The most basic argument for prototyping first is Kernighan & Plauger's; “90% of the functionality delivered now is better than 100% of it delivered never.” Prototyping first may help keep you from investing far too much time for marginal gains.

“Premature optimization is the root of all evil.”

Rule of Diversity:
Nobody is smart enough to optimize for everything, nor to anticipate all the uses to which their software might be put. Designing rigid, closed software that won't talk to the rest of the world is an unhealthy form of arrogance.

Rule of Extensibility:
Leave room for your code to grow. When you write protocols or file formats, make them sufficiently self-describing to be extensible. When you write code, organize it so future developers will be able to plug new functions into the architecture without having to scrap and rebuild the architecture. Make the joints flexible, and put “If you ever need to...” comments in your code. You owe this grace to people who will use and maintain your code after you. When you design for the future, the sanity you save may be your own.

Why Open Source?

What makes the open source model so great? the internet facilitates a distributed network scaling effect

The GPL and some other licenses ensure that the work stays open and does not contribute to a proprietary shop that would steal and not give back.


personal itch

Linus has been saying for a number of years now that his job is to say "no". Additionally, there has been an conscious evolutionary theme that is sought. By this if multiple scheme arise to solve some problem they are allowed to develop. Experience has shown that often two projects that start out very much the same diverge or interest in one will be lost in favor of the other.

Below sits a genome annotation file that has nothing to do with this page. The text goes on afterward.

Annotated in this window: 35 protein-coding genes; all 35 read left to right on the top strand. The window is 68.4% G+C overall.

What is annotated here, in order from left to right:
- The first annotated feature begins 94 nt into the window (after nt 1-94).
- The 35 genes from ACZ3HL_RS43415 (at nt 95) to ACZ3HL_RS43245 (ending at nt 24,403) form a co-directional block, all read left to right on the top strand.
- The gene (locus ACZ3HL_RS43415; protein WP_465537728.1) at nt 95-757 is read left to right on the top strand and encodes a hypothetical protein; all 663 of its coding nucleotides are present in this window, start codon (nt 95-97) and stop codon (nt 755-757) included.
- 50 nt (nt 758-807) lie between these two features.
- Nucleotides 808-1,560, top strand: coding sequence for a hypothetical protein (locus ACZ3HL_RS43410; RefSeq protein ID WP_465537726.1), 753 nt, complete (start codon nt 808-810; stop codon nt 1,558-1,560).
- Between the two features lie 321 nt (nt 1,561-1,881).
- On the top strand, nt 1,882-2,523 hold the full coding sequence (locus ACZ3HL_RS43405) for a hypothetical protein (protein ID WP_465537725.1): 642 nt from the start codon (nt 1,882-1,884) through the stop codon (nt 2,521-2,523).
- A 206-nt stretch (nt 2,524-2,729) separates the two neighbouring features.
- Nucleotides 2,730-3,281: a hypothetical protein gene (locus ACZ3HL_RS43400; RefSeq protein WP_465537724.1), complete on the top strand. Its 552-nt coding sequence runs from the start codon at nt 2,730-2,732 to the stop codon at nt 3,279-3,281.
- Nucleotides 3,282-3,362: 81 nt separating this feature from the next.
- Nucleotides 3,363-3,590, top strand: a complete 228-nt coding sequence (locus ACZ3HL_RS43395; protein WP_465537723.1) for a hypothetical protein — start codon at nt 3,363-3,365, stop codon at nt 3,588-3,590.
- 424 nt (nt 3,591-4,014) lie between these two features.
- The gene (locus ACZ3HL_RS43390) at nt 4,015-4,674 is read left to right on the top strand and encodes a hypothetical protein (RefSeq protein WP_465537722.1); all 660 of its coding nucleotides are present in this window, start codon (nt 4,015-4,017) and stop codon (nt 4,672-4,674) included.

Of late, Linus does not accept new features that are untested anymore. There are a number of tress maintained by recognized people. If you wanted to get a brand new feature into Linux the way to do is to get one of these people to add it to their tree. Then when it has been well test, talked about on the list, and Linus see that a variety of folks are using it. Then he would be open to accepting it into his tree.

In this way Linus acts as a filter. He says no to most stuff and only says yes to stuff that can be seen as a step forward without introducing any new problems.

Just because a developer writes some code does not mean it will get into the kernel. If you watch the mailing list over a period of time you will notice would be contributors arrive on the scene with ideas to fix what is wrong with the Linux kernel. A large number of these folks have zero impact. The first filter is "show me the code". Even if the code doesn't really work but is more along the lines of a proof-of-concept if the idea behind it is interesting it will get picked up and played with by some other developer(s). When the code gets to patch form some folks may apply it and try it out. If they report good results from testing others may try it

The introduction of modules and subsequent development has greatly enhanced the flexiblity of the kernel. Even if one compiles the desired functionality into the kernel, modules still provide a component structure to the code.